Obama Against Bush Endangered Species Proposal

August 13, 2008 - 5:19 PM
A Bush administration proposal that would eliminate the input of independent government scientists in some endangered species reviews would be tossed out if Democrat Barack Obama wins the White House, his campaign says.
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Washington (AP) - A Bush administration proposal that would eliminate the input of independent government scientists in some endangered species reviews would be tossed out if Democrat Barack Obama wins the White House, his campaign says.

"This 11th-hour ruling from the Bush administration is highly problematic. After over 30 years of successfully protecting our nation's most endangered wildlife like the bald eagle, we should be looking for ways to improve it, not weaken it," said Obama campaign spokesman Nick Shapiro. "As president, Senator Obama will fight to maintain the strong protections of the Endangered Species Act and undo this proposal from President Bush."

A spokesman for Sen. John McCain of Arizona, the Republican presidential nominee, said he had no comment on Bush's revisions.

The Associated Press reported Monday details of a proposal by the Interior and Commerce departments that would change how the 1973 law is implemented, allowing federal agencies to decide for themselves - without seeking the opinions of government wildlife experts - whether dams, highways and other projects have the potential to harm endangered species and habitats.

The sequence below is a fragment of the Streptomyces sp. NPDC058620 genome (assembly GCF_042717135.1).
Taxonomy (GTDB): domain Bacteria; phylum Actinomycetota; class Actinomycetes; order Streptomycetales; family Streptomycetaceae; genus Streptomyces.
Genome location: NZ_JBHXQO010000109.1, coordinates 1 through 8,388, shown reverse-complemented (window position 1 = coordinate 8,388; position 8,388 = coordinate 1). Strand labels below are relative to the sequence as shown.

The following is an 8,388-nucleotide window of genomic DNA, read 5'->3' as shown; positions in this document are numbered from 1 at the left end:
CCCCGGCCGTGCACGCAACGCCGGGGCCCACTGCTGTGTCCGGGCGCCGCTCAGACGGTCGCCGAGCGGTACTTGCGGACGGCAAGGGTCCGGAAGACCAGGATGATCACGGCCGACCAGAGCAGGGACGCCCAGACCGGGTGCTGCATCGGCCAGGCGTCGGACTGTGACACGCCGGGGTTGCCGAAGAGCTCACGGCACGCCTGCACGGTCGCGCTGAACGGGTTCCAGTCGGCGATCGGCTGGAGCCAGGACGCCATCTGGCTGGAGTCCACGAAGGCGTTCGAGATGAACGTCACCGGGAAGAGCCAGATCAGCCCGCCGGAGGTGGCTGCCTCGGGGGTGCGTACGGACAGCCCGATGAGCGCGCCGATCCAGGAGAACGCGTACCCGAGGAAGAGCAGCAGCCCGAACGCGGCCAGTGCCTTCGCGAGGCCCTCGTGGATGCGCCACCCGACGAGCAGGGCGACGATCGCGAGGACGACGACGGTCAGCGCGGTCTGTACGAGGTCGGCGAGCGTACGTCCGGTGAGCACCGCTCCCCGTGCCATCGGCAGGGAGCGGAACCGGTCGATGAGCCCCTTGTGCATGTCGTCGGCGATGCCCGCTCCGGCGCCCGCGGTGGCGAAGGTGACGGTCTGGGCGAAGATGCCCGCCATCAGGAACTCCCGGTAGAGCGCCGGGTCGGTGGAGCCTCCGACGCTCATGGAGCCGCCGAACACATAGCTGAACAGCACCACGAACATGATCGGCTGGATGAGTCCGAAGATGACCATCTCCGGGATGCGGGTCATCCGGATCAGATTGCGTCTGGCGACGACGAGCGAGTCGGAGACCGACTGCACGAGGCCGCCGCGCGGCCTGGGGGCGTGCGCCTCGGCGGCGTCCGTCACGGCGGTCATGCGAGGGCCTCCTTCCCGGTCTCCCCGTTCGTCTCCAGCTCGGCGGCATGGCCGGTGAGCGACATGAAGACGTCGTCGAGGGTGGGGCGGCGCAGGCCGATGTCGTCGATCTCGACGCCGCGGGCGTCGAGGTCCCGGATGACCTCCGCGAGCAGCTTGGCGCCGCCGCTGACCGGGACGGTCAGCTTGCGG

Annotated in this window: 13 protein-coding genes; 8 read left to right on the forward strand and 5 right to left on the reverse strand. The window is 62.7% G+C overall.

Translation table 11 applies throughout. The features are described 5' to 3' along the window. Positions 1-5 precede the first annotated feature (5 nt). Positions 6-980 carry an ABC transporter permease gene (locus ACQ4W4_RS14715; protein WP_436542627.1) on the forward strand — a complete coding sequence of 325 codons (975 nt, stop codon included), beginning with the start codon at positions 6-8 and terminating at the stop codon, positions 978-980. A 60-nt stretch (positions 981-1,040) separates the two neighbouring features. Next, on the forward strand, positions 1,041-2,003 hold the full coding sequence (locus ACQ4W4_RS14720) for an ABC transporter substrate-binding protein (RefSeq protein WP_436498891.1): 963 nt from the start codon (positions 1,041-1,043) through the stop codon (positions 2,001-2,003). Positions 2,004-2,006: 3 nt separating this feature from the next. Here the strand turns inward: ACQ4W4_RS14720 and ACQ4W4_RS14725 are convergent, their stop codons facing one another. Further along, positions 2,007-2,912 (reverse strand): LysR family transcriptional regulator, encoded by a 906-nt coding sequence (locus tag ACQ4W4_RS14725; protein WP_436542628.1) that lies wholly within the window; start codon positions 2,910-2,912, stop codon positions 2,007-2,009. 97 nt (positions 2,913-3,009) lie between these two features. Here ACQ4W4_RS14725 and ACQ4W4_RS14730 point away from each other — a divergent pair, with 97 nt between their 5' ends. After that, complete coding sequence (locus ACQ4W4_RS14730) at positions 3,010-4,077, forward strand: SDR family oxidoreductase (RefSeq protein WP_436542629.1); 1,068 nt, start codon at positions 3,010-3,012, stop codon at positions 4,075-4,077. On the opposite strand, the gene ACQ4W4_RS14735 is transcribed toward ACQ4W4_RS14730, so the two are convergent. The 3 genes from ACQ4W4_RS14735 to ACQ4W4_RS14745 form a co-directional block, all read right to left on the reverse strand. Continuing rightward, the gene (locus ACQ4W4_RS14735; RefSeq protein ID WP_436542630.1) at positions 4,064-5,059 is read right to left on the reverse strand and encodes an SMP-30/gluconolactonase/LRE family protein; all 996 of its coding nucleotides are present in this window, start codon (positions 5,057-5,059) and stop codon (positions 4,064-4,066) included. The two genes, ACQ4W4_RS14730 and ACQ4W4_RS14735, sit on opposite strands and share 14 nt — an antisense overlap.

Current law requires federal agencies to consult with experts at the Fish and Wildlife Service and National Marine Fisheries Service if a project poses so much as a remote risk to species or habitats.

Interior Secretary Dirk Kempthorne defended the changes in a call with reporters Monday, calling them narrow modifications to make the law more clear and efficient.

In recent years, both federal agencies and developers have complained that the reviews, which can result in changes to projects that better protect species, have delayed work and increased costs.

The proposed regulations, which will be published Thursday in the Federal Register, included one significant change from the earlier draft: The public comment period was cut in half, from 60 to 30 days.

"In this case, it was determined that we need to move forward in a timely fashion," said Interior Department spokeswoman Tina Kreisher.

If the proposal should become final by November, a new administration could propose another rule, a process that could take months. Congress could also pass legislation, but that could take even longer.

An aide for the Senate Environment and Public Works Committee said that panel would hold a hearing on the rule changes when Congress returns in September.